Swiss tend to be straightforward and unaggressive negotiators, who obtain concessions by expressing confidence in the quality and value of their goods and services.

Hungarians value eloquence over logic and are unafraid to talk over each other.

Bulgarians may take a circuitous approach to negotiations before seeking a mutually beneficial resolution, which will often be screwed up by bureaucracy.

Poles often have a communication style that is “enigmatic, ranging from a matter-of-fact pragmatic style to a wordy, sentimental, romantic approach to any given subject.”

The Dutch are focused on facts and figures but “are also great talkers and rarely make final decisions without a long ‘Dutch’ debate, sometimes approaching the danger zone of overanalysis.”

Chinese tend to be more direct than the Japanese and some other East Asians; however, meetings are principally for information gathering, with the real decisions made elsewhere. Hong Kongers negotiate much more briskly to achieve quick results.

Indian English “excels in ambiguity, and such things as truth and appearances are often subject to negotiation.”

Australians tend to have a loose and frank conversational style.

Singaporeans generally take time to build a relationship, after which they can be shrewd negotiators.

Koreans tend to be energetic conversationalists who seek to close deals quickly, occasionally stretching the truth.

Indonesians tend to be very deferential conversationalists, sometimes to the point of ambiguity.

Israelis tend to proceed logically on most issues but emotionally on some.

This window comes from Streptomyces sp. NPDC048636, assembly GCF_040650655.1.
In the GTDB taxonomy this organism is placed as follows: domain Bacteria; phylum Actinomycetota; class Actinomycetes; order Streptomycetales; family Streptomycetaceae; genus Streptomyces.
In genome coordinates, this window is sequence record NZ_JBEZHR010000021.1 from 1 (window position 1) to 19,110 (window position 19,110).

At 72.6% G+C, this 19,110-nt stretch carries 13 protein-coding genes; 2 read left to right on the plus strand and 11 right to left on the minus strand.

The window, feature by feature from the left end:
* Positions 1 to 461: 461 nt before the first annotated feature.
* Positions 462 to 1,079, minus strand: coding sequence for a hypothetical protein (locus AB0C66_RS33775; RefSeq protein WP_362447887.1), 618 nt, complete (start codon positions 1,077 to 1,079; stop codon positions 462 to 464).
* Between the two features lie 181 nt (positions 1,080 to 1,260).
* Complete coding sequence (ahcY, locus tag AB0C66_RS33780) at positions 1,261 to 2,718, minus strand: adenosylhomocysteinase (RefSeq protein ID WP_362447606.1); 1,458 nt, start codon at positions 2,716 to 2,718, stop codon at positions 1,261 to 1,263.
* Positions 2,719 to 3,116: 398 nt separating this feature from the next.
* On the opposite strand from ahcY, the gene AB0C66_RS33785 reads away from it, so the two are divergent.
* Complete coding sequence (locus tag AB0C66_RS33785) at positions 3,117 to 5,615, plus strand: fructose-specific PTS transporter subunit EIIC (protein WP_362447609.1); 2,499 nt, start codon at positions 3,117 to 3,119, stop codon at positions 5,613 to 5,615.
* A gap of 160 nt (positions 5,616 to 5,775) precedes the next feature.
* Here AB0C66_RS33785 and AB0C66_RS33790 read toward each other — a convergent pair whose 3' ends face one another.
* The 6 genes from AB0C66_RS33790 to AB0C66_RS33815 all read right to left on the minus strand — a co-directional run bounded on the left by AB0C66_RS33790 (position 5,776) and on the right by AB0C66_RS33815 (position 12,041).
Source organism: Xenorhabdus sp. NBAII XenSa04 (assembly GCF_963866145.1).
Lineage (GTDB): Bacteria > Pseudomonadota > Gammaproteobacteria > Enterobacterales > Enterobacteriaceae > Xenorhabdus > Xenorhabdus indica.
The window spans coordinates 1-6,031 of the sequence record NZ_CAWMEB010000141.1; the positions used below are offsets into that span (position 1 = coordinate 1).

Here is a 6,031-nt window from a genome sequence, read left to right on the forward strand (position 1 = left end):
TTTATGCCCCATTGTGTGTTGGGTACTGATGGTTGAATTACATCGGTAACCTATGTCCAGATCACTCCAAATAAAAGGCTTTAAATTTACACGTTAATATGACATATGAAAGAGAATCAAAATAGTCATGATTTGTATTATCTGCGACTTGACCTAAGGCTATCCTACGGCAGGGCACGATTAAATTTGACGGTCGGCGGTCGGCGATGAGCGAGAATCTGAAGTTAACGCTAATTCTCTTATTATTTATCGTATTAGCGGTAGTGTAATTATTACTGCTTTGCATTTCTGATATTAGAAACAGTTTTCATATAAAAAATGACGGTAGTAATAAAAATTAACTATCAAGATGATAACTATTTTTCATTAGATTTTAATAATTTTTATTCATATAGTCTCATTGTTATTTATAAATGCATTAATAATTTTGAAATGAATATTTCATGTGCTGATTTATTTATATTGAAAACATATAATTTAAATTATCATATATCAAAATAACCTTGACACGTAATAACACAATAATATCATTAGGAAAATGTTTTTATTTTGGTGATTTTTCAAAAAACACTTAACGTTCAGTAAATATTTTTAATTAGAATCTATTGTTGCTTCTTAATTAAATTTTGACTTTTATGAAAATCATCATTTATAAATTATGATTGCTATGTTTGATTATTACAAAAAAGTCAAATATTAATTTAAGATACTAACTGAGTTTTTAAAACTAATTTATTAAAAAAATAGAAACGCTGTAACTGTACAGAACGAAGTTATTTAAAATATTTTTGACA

And that’s how one respected, well-traveled, and highly multilingual linguist sees the world.


You find the original article here:

Or check out Skrivanek’s Cultural Consulting Service



Machine Translation is not Google Translate

5 03 2014

Google Translate is one of the most popular instant translation systems available online, and while it is certainly a type of “machine translation,” it’s quite a different tool than those used in certain situations by professional language service providers (LSPs)such as Skrivanek.

google-translateTo generate translations, Google Translate (GT) searches millions of sentences for comparable patterns in origin- and target-language documents that have already been translated by human translators and entered into its database. Then, basically, it makes an “educated” guess as to what an appropriate translation would be. This process of seeking patterns in large amounts of text is called “statistical machine translation” (SMT).

You’ve probably seen how GT works: type in words and you will receive a quick translation (in any of 80 languages) that will range in quality from excellent to questionable, depending on how much text for your language pairing has been fed into the GT database. Google Translate director, German computer scientist Franz Josef Och, describes the GT process as the computation of “probabilities of translation” through comparison of the submitted text with billions of words of “learned” text in GT. The more text is available in the database, the “smarter” GT becomes. Tellingly, the GT creative team is made up of mathematicians and programmers and does not include any linguists.*

On the other hand, software systems such as PROMT, Asia Online, SYSTRAN and Moses, referred to as Machine Translation (MT), are complex, customizable translation engines that are specifically trained for certain projects or content in order to maximize efficiency and accuracy. Often used for technical and repetitive texts without subtleties, MT can assist large corporations in the translation of materials they simply would not have the capacity or budget for otherwise.